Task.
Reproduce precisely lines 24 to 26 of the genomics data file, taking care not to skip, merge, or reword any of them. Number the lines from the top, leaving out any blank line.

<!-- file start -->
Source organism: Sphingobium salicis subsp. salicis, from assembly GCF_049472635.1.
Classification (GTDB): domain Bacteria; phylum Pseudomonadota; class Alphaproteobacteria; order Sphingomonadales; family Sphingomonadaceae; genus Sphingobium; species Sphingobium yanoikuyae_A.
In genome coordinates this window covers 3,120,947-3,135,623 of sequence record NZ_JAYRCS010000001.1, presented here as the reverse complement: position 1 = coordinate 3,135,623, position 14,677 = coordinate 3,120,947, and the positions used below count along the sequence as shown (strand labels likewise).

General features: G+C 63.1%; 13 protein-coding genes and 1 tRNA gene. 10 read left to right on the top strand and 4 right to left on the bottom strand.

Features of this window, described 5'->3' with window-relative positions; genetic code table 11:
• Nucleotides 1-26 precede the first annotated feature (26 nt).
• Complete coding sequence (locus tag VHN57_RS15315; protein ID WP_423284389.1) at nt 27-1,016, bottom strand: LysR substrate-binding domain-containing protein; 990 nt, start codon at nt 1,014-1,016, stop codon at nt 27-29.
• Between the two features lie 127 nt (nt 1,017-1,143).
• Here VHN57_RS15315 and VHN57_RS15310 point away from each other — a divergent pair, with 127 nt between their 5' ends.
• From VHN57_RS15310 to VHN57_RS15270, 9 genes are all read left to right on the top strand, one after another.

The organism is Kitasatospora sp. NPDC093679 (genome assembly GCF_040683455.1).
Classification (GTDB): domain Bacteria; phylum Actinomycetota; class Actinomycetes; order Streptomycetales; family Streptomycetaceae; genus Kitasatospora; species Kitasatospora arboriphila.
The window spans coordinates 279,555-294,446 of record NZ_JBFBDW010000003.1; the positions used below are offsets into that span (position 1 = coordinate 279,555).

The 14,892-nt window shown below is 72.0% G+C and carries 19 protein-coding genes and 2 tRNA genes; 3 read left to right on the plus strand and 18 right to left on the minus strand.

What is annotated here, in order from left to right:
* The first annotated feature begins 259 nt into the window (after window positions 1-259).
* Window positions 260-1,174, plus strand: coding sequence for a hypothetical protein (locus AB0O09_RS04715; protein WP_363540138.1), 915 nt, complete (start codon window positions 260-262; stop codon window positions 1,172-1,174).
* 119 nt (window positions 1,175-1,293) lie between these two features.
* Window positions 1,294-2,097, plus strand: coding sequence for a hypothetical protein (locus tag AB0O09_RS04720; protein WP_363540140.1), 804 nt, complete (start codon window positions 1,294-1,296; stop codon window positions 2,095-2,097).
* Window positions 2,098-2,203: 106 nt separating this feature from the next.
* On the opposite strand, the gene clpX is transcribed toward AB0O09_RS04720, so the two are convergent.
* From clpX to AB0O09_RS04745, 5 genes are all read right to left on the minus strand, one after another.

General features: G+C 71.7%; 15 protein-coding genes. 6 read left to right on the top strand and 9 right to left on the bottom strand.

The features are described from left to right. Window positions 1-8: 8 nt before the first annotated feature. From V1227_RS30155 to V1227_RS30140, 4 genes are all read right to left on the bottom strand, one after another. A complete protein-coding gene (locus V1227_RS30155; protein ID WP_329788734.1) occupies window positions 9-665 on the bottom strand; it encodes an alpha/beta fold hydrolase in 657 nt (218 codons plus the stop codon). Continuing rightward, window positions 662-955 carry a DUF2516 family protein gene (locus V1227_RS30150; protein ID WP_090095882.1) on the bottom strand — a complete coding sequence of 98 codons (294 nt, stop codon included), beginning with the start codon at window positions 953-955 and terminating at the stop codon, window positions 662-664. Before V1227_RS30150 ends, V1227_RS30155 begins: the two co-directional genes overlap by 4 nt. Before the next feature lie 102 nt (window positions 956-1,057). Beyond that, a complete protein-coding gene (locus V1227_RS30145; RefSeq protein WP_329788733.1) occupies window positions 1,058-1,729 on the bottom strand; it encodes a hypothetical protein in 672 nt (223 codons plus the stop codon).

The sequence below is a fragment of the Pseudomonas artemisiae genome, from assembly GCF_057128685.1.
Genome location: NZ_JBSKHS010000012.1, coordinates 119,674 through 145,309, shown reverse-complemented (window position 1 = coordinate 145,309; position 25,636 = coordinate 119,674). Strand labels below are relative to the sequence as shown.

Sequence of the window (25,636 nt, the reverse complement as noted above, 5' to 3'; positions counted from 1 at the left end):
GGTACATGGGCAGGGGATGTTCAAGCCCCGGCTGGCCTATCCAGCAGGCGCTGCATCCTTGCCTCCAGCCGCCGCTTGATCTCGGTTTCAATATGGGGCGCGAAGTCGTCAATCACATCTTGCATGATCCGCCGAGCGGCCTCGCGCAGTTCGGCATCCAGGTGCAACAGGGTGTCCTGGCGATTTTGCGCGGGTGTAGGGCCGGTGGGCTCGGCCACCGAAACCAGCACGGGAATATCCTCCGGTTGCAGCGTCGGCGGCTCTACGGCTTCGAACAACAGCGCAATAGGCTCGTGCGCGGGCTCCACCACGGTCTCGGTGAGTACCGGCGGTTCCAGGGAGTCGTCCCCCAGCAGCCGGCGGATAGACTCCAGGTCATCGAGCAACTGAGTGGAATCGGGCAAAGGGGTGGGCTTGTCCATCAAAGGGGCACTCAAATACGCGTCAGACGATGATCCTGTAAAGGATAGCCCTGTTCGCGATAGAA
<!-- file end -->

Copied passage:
The features are described from left to right. Window positions 1-8: 8 nt before the first annotated feature. From V1227_RS30155 to V1227_RS30140, 4 genes are all read right to left on the bottom strand, one after another. A complete protein-coding gene (locus V1227_RS30155; protein ID WP_329788734.1) occupies window positions 9-665 on the bottom strand; it encodes an alpha/beta fold hydrolase in 657 nt (218 codons plus the stop codon). Continuing rightward, window positions 662-955 carry a DUF2516 family protein gene (locus V1227_RS30150; protein ID WP_090095882.1) on the bottom strand — a complete coding sequence of 98 codons (294 nt, stop codon included), beginning with the start codon at window positions 953-955 and terminating at the stop codon, window positions 662-664. Before V1227_RS30150 ends, V1227_RS30155 begins: the two co-directional genes overlap by 4 nt. Before the next feature lie 102 nt (window positions 956-1,057). Beyond that, a complete protein-coding gene (locus V1227_RS30145; RefSeq protein WP_329788733.1) occupies window positions 1,058-1,729 on the bottom strand; it encodes a hypothetical protein in 672 nt (223 codons plus the stop codon).

The sequence below is a fragment of the Pseudomonas artemisiae genome, from assembly GCF_057128685.1.
Genome location: NZ_JBSKHS010000012.1, coordinates 119,674 through 145,309, shown reverse-complemented (window position 1 = coordinate 145,309; position 25,636 = coordinate 119,674). Strand labels below are relative to the sequence as shown.